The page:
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Manage Multiple Chia Plotters, Farmers and Harvesters

by Brian Beeler
multiple chia plotters

For small Chia farmers and plotters doing their work on a single system, life is pretty easy, even if the Chia lotto gods are unkind. But as your plotter cranks along, many are finding it’s optimal to run separate plotting and farming rigs. Taken a step further, as we’ve found in our lab, it’s important to introduce harvesters. This delicate balance though is complicated by one very important thing. You can only have one full node per external IP or you risk missing block validations. In this piece, we’ll talk about organizational structure and how to best balance multiple Chia plotters, farmers, and harvesters so as not to block your chances of a win.

For small Chia farmers and plotters doing their work on a single system, life is pretty easy, even if the Chia lotto gods are unkind. But as your plotter cranks along, many are finding it’s optimal to run separate plotting and farming rigs. Taken a step further, as we’ve found in our lab, it’s important to introduce harvesters. This delicate balance though is complicated by one very important thing. You can only have one full node per external IP or you risk missing block validations. In this piece, we’ll talk about organizational structure and how to best balance multiple Chia plotters, farmers, and harvesters so as not to block your chances of a win.

multiple chia plotters

Don’t Depend on uPnP, Forward Port 8444

We’ve come across this problem too many times to count now. The default way Chia deploys is with uPnP enabled, to open port 8444 for you. In large or complex environments though, uPnP is generally disabled at the firewall (for good reason) and not to be depended on. The best way to handle this is to set a port forwarding rule on your router for port 8444 going to your farmer. We again saw this in our own environment where uPnP wasn’t working the way it should have. With the port being forwarded directly, connections went from a few to maxed out at too many to count.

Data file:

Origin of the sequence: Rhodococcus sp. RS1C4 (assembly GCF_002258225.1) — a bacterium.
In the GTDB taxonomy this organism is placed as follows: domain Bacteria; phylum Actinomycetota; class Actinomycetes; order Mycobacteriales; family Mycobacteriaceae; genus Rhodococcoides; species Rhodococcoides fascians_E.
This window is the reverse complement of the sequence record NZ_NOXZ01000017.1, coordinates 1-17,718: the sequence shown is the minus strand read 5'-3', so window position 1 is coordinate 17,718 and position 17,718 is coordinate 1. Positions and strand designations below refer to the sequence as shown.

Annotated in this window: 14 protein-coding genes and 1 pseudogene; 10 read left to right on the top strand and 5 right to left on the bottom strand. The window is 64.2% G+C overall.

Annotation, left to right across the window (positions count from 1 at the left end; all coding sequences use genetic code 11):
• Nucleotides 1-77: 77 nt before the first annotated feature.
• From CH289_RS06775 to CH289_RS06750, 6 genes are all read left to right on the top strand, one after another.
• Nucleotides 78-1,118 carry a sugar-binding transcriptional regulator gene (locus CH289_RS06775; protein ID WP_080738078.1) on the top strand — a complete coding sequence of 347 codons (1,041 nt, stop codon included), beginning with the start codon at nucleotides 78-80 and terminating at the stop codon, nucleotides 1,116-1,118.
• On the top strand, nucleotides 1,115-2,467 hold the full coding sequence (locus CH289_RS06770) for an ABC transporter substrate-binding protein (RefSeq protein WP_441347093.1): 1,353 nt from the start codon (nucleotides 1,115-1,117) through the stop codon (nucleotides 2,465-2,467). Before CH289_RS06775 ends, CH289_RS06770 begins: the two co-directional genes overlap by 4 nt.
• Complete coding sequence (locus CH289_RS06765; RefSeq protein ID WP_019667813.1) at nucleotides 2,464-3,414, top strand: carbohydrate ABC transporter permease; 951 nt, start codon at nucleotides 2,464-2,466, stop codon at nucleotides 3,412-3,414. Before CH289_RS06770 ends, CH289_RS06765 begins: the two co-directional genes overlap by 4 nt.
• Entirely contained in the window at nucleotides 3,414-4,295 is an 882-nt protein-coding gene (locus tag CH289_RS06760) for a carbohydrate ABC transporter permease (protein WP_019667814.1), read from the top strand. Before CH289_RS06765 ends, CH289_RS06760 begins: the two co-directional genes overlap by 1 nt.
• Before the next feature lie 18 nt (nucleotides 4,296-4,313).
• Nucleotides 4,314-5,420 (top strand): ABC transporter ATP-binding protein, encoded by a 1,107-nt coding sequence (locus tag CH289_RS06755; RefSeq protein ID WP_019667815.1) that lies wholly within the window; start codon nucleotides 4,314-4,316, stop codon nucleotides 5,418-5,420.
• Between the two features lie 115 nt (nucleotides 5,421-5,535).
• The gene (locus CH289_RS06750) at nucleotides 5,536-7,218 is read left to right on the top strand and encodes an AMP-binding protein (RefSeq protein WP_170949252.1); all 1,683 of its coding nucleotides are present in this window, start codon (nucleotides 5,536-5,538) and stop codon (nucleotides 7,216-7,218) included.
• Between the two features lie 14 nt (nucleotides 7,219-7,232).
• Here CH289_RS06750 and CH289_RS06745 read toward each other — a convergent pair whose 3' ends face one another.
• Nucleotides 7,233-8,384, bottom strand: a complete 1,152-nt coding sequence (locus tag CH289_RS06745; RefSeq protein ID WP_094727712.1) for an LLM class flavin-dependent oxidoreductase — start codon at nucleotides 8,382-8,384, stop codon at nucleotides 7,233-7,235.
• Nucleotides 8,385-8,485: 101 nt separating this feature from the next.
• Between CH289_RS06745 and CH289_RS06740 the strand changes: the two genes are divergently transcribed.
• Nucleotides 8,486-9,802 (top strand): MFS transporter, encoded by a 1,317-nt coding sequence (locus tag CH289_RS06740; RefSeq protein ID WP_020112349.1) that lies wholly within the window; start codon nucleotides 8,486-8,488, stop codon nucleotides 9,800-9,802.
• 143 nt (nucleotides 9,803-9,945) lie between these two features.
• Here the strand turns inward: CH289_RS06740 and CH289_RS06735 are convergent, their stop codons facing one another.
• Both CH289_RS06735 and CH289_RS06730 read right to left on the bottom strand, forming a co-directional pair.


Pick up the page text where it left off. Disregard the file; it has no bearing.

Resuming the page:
Our Loss is Your Gain

It’s a funny thing to think about our lab as being experts in all things Chia. We definitely are not, we’re plodding along like most others. Our growth however was simply accelerated by the fact that we review storage and servers for a living, so we have a lot of extra gear on hand.

In our rush, we made a fundamental mistake in our structure, and a bunch of small farmers were doing the same from what we see on Reddit. This primer on how to manage larger Chia farms will go a long way to help. Note, if you’re just starting out, please invest an hour and watch or listen to our Chia Masterclass with JM, storage head at Chia.

In our initial rush to put hardware online, we stood up every single server as its own full node. We kept spending a ton of time syncing them from scratch and even worked out ways to make them sync faster. During this initial phase we had one win and figured all was good, it worked. What we didn’t realize until a few days later was we lucked out and we nuked our chances of more wins. You can only have one node running per external IP.

One Full Node and Lots of Harvesters

We then quickly killed all those excess nodes and switched them to harvester duty where they communicated with the main node. This requires connecting them in a layout where you have one node and/or farmer. That single farmer talks to the outside world and relays information back and forth from your harvesters. This guide on the Chia website covers the basics of it. TLS is used so each harvester can securely talk to the farmer, and you need to generate keys based on the CA from your main farmer.

In our current environment, we have one farmer and 10 servers acting as plotters and harvesters. You don’t need to plot on your harvesters, but at the rate, we were plotting we wanted those online as soon as they were created. At our peak, we were cranking out around 800 plots a day.

Again this was just brute force, and nowhere near economical. We also ran out of storage space in like 3 days. The way we quickly ramped up though forced us to work through these problems that would take forever if we didn’t have time to win of 1 day, and wondered what was going on a week after the last win. Hopefully, this article helps growing farmers avoid the pitfall we face-planted into.

The only downside is that the Chia GUI doesn’t really organize multiple harvesters very well currently. If using the GUI on your farmer, you’ll see the harvesters reporting, but it doesn’t aggregate your total plots or update the aggregate time to win.

Even the debug log file set to INFO doesn’t bring the tally forward yet. This is a substantive failing on the side of the Chia team and wouldn’t be all that difficult to resolve. That said, they’re probably all hands on deck figuring out pools and fighting off baddies/bugs.

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